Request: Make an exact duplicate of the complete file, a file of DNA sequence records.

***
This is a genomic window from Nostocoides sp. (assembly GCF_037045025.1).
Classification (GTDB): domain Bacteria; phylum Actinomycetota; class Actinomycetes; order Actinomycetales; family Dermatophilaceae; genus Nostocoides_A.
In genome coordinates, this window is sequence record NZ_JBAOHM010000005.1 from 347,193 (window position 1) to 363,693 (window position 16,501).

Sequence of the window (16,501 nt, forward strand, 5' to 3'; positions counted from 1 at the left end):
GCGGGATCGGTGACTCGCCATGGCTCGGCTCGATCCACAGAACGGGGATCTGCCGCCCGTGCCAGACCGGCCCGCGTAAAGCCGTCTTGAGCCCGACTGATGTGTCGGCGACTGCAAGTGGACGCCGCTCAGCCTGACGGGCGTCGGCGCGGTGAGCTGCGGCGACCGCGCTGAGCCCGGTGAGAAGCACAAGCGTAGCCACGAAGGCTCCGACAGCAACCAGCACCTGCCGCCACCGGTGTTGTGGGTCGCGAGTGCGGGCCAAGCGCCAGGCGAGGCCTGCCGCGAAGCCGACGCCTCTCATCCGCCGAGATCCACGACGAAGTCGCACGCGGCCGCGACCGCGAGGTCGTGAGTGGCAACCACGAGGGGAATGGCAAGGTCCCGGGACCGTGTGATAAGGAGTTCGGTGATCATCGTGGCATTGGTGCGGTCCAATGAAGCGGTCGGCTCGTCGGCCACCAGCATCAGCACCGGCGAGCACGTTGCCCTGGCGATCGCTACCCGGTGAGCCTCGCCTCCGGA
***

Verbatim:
This is a genomic window from Nostocoides sp. (assembly GCF_037045025.1).
Classification (GTDB): domain Bacteria; phylum Actinomycetota; class Actinomycetes; order Actinomycetales; family Dermatophilaceae; genus Nostocoides_A.
In genome coordinates, this window is sequence record NZ_JBAOHM010000005.1 from 347,193 (window position 1) to 363,693 (window position 16,501).

Sequence of the window (16,501 nt, forward strand, 5' to 3'; positions counted from 1 at the left end):
GCGGGATCGGTGACTCGCCATGGCTCGGCTCGATCCACAGAACGGGGATCTGCCGCCCGTGCCAGACCGGCCCGCGTAAAGCCGTCTTGAGCCCGACTGATGTGTCGGCGACTGCAAGTGGACGCCGCTCAGCCTGACGGGCGTCGGCGCGGTGAGCTGCGGCGACCGCGCTGAGCCCGGTGAGAAGCACAAGCGTAGCCACGAAGGCTCCGACAGCAACCAGCACCTGCCGCCACCGGTGTTGTGGGTCGCGAGTGCGGGCCAAGCGCCAGGCGAGGCCTGCCGCGAAGCCGACGCCTCTCATCCGCCGAGATCCACGACGAAGTCGCACGCGGCCGCGACCGCGAGGTCGTGAGTGGCAACCACGAGGGGAATGGCAAGGTCCCGGGACCGTGTGATAAGGAGTTCGGTGATCATCGTGGCATTGGTGCGGTCCAATGAAGCGGTCGGCTCGTCGGCCACCAGCATCAGCACCGGCGAGCACGTTGCCCTGGCGATCGCTACCCGGTGAGCCTCGCCTCCGGA